“Tezos’ PoS mechanism of creating the blockchain network consists of three major technologies, including Slasher, chain-of-activity, and proof of burn. Since miners do not exist on PoS consensus protocols, stakeholders are equipped with the task of processing transactions and ensuring that the network does not sign fraudulent transactions or smart contracts.” - Lunyr
Ethereum is also planning a transition to proof of stake called Casper. It is on the test net and there is no set release date for the main Ethereum blockchain, but if I had to guess, it will be released before Tezos has a working product.
Similar to Casper, Tezos lets stakeholders forge blocks at random and rewards them for locking coins up in an escrow like account. Casper is only planning to have a 3 - 4 month withdrawal time on staking rewards, but Tezos has taken this even further with a whole year of mandatory commitment on all staked funds to become a validator. This avert the nothing at stake problem and massively discentivie malicious actions.
in an event of a double mining or double signing, which is a violation of the governance rules of the Tezos blockchain network, the stakeholder is required to forfeit the deposit.
Tezos ICO Controversy and Team
During an uncapped ICO that went for 20 days, $232 million dollars were invested in Tezos'. Husband and wife, and co-founders, Arthur Breitman and Kathleen Breitman had brought a lot of attention to their cryptocurrency. At the time it was a record breaking ICO. The expectation wasn't that they would mine the genesis block right away so investors were prepared to wait for their returns.
In the coming days it was announced that Arthur and Kathleen Breitman had set about ousting the head of the foundation, a man named Johann Gevers, demanding he give up the reigns of the foundation.
The irony that a cryptocurrency designed to decentralise governance has potentially been undone by a disagreement between founders is poetic, but investors aren’t seeing the funny side. The foundation was supposed to be independent. hundreds of millions worth of Bitcoin and Ether are tied up in the foundations. The Breitmans still control the Tezos source code through a Delaware company.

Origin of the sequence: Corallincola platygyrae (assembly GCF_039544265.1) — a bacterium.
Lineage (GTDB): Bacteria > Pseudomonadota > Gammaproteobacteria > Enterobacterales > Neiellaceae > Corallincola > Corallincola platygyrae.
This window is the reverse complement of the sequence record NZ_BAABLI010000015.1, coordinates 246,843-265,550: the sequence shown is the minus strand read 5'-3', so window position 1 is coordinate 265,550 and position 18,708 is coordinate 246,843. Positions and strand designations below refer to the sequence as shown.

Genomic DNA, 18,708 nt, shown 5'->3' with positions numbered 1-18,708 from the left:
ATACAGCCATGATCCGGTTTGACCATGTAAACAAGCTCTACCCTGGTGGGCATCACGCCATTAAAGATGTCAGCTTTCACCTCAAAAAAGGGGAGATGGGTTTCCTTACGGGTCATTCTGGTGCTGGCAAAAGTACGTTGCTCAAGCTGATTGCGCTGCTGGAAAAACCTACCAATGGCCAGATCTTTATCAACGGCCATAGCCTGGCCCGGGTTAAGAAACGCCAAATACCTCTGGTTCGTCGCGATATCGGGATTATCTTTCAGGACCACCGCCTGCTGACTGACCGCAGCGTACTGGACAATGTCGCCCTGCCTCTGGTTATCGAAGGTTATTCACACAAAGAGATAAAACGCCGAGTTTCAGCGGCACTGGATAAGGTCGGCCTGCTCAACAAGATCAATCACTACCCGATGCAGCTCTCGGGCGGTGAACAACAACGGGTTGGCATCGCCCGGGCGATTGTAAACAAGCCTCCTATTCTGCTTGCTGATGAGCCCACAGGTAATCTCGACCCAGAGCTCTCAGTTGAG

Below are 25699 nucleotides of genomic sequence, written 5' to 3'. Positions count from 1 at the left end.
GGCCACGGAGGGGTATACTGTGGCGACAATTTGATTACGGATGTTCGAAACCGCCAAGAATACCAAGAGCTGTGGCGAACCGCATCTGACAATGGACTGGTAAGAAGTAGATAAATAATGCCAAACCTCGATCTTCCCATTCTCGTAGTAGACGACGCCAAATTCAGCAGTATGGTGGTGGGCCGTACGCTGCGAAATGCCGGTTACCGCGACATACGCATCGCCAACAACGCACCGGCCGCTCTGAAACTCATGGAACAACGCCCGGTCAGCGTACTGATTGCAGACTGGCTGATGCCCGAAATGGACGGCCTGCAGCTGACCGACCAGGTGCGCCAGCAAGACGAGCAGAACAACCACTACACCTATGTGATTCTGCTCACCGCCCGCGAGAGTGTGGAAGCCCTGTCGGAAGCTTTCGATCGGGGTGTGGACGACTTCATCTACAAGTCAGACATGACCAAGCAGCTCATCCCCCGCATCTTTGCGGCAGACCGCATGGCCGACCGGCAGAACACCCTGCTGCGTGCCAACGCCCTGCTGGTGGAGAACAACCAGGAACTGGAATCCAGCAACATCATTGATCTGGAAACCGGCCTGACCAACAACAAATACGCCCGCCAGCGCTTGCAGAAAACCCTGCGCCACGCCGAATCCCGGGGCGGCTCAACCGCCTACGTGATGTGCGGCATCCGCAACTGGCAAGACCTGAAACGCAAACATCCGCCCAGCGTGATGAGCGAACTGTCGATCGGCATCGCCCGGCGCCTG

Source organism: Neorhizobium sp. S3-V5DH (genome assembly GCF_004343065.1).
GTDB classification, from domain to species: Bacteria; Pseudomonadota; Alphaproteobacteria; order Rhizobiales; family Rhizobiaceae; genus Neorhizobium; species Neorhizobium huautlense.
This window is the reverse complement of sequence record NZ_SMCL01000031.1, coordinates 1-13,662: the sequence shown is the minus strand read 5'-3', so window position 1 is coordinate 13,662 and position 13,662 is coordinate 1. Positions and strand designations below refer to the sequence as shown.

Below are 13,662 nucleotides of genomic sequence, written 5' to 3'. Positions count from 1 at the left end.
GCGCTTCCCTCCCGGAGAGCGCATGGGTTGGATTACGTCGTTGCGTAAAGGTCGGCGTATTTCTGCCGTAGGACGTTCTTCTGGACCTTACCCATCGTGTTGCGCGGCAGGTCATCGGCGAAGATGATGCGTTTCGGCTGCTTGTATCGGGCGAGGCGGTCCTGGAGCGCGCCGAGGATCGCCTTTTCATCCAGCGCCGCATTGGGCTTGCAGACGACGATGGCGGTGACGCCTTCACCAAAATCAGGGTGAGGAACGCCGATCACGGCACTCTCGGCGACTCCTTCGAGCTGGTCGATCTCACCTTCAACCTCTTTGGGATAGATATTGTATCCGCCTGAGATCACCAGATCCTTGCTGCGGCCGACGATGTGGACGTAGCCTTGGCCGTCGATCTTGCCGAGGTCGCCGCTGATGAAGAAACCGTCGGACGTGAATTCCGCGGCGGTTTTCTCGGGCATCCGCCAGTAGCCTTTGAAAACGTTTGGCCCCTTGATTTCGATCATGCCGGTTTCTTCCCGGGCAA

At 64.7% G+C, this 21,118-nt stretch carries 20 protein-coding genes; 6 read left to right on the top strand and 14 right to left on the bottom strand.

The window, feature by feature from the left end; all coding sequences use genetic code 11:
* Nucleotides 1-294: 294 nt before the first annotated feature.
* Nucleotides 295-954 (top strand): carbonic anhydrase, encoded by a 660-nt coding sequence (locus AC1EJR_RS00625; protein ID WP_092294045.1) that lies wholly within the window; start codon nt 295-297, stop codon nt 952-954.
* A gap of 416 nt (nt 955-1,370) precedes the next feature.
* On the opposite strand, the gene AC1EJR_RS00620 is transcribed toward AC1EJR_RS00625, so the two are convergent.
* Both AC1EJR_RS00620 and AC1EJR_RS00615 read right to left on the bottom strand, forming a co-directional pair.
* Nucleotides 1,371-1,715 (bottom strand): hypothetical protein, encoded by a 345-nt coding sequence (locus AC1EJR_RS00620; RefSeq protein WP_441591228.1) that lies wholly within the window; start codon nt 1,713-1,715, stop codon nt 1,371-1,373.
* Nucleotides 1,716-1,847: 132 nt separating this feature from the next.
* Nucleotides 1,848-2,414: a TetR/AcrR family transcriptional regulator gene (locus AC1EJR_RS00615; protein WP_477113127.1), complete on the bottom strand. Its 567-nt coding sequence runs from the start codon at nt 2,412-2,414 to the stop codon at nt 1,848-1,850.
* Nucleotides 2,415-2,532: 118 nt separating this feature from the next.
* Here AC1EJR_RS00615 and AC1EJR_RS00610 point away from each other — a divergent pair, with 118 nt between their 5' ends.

I think that Tezos received way more money in funding than it would/should have in a normal market. The ICO bubble put over 200 million dollars in the hands of a nameless team that weren't even close to a finished product.
Should I Invest In Tezos?
Surprisingly things are looking up. In early February, Grevers announced that he was stepping down as head of the foundation It remains to be seen if he will follow through on this promise. A Medium article explaining why the foundation first started trying to remove Grevers days paint a bleak story of his character. It is co-authored by James Hogan, former EVP Engineering at PayPal, and Patri Friedman, software engineer at Google and financial backers of Tezos.
The article, and a large portion of the committee are calling for the Tezos foundations to publicly deferring leadership of the Tezos project to the T2 Foundation, and fund the T2 Foundation at sufficient levels to significantly advance both organizations’ shared mission.
If the T2 Foundation does manage to reclaim Tezos it is possible they might mine the first block and start building their network. General sentiment among the community is rallied behind the competent T2 foundation but it seems like all they really want is progress.
If, and this is a big if, the new community, or the old community without Grevers manages to put those funds to go use Tezos has a shot at bringing their hundred million dollar idea to fruition.